15 things you didn’t know about the violin
Every instrument has its own history, usually with some bizarre yet incredible facts.
Here are 15 things you didn’t know about the violin:
Get fit playing the fiddle
Did you know that playing the violin burns approximately 170 calories per hour? Forget the gym and start practicing!
Leading the way
Before the conductor became the main fixture of the orchestra, the violin was considered the leader.
500 years old
Said to have been designed in the 1500s by Andrea Amati, the modern violin has been around for approximately 500 years.
The term violin originates from the Medieval Latin word vitula, meaning stringed instruments.
Research has shown that violinists have faster cognitive processing speeds than the average person.
Violins are usually made up of spruce or maple wood.
The most expensive violin in the world was made by Giuseppe Guarneri in 1741, appraised to the value of $18 million.
From violin player to famous pianist
Renowned for his position as a prominent pianist, Mozart actually began his musical training as a violinist.
Attention to detail is everything
Violins are extremely complex in design, requiring over 70 different pieces of wood to create the perfect modern violin.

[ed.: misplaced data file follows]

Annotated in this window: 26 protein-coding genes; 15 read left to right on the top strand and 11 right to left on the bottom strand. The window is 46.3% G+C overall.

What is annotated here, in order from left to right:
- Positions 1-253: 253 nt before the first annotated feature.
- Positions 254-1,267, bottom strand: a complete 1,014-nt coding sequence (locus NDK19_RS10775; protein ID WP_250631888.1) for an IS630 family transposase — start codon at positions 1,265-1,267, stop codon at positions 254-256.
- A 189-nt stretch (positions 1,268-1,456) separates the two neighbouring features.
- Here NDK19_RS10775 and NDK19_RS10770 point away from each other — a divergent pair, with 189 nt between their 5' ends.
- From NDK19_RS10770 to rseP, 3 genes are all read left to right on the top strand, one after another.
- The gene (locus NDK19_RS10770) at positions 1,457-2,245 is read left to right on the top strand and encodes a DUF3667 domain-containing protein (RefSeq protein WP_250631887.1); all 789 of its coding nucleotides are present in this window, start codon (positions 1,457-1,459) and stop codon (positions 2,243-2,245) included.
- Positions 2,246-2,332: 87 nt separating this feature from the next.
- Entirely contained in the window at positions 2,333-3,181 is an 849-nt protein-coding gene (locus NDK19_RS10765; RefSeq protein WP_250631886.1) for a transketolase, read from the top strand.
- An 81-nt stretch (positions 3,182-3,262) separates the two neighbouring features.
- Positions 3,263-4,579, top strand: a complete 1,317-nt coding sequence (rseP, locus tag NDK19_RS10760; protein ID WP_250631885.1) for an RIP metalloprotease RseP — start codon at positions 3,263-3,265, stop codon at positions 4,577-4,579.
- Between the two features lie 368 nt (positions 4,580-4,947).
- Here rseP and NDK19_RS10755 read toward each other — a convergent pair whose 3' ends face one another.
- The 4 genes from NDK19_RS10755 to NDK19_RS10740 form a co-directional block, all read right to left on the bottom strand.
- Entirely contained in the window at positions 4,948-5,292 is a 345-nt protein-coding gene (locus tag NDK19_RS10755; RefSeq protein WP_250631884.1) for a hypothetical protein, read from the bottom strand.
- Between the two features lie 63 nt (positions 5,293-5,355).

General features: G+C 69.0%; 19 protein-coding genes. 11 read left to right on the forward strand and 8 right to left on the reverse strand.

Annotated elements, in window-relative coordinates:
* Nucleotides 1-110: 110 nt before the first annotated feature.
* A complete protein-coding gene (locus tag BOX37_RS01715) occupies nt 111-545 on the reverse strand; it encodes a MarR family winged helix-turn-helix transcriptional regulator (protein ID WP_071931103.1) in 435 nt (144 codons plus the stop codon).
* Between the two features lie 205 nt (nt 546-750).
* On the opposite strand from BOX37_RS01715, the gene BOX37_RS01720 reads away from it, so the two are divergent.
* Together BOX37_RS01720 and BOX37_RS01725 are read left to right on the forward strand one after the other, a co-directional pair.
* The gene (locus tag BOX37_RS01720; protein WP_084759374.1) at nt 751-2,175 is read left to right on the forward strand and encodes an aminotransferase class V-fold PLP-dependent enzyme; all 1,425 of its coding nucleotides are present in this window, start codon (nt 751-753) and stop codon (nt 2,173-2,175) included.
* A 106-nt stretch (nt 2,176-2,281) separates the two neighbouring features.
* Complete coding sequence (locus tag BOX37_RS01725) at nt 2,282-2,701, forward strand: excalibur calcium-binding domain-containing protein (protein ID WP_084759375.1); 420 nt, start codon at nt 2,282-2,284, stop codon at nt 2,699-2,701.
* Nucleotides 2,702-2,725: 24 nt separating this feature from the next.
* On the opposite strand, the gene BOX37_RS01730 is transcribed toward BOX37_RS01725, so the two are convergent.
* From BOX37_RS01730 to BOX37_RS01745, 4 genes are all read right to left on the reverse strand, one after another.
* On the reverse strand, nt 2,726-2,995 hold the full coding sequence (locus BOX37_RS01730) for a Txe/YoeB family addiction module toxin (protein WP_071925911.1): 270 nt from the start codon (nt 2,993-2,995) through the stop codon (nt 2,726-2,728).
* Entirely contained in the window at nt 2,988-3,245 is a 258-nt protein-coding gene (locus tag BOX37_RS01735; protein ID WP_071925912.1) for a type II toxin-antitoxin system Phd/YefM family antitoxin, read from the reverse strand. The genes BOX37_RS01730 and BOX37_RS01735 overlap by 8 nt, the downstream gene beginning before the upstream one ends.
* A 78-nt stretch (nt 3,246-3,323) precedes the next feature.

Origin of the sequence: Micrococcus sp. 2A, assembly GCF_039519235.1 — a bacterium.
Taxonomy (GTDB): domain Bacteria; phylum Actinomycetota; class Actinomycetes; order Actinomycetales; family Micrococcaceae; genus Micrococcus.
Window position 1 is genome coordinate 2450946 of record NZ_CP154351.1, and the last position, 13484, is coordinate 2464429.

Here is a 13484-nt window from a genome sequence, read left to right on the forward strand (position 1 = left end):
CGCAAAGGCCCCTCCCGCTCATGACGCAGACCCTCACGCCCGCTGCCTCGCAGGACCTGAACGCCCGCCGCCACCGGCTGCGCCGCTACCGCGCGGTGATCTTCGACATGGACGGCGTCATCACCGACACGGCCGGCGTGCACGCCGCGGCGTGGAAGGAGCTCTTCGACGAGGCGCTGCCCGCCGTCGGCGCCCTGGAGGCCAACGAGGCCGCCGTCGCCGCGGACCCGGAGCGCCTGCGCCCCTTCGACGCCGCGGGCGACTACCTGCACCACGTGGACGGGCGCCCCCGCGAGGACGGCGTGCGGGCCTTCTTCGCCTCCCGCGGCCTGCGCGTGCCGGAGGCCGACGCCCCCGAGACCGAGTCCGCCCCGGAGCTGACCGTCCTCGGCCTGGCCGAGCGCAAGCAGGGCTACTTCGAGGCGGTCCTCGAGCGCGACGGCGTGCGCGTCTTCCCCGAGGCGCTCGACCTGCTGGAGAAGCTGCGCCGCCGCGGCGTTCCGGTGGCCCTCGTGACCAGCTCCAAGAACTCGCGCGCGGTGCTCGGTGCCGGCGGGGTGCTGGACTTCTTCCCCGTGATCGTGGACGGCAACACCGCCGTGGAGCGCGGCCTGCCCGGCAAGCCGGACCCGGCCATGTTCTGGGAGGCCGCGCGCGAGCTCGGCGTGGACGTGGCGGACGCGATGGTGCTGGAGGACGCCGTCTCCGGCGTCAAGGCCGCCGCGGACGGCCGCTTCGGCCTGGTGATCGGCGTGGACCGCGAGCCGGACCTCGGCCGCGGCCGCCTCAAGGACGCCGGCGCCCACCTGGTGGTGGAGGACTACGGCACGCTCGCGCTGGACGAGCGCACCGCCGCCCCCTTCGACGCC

World’s fastest violinist
The world record as the fastest violinist is held by Ben Lee, a Sussex-born electric violinist, composer and producer.
Originally, violin strings were created out of dried sheep, horse, goat or pig intestines. Since then, the strings have been made from solid steel, stranded steel or various other synthetic materials – sometimes plated with silver.
Bows are typically made up of 150 to 200 hairs, crafted out of a variety of materials including nylon and horsehair. Before the 19th century, the violin bow was actually shaped like a hunting bow.
The cycling violinist
The world record in cycling backwards whilst playing a violin is 60.45 kilometres in 5 hours 8 seconds.
World’s largest violin
The world’s largest playable violin was constructed by 15 dedicated violin makers from Germany. It stood 4.27 metres tall and 5.22 metres wide with a sound three times lower than a conventional violin.
The violin or the fiddle?
The violin and fiddle are two names for the same instrument; however, the term ‘violin’ is more often associated with classical music.